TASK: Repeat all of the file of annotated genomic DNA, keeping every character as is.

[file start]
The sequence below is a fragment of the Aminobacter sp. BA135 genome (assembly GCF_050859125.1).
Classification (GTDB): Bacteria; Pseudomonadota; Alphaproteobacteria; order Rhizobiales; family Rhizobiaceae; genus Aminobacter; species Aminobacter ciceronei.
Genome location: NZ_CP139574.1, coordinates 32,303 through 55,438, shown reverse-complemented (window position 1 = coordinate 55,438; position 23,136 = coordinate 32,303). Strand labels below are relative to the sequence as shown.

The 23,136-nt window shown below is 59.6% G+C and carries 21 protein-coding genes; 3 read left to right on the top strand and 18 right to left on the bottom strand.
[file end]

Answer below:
The sequence below is a fragment of the Aminobacter sp. BA135 genome (assembly GCF_050859125.1).
Classification (GTDB): Bacteria; Pseudomonadota; Alphaproteobacteria; order Rhizobiales; family Rhizobiaceae; genus Aminobacter; species Aminobacter ciceronei.
Genome location: NZ_CP139574.1, coordinates 32,303 through 55,438, shown reverse-complemented (window position 1 = coordinate 55,438; position 23,136 = coordinate 32,303). Strand labels below are relative to the sequence as shown.

The 23,136-nt window shown below is 59.6% G+C and carries 21 protein-coding genes; 3 read left to right on the top strand and 18 right to left on the bottom strand.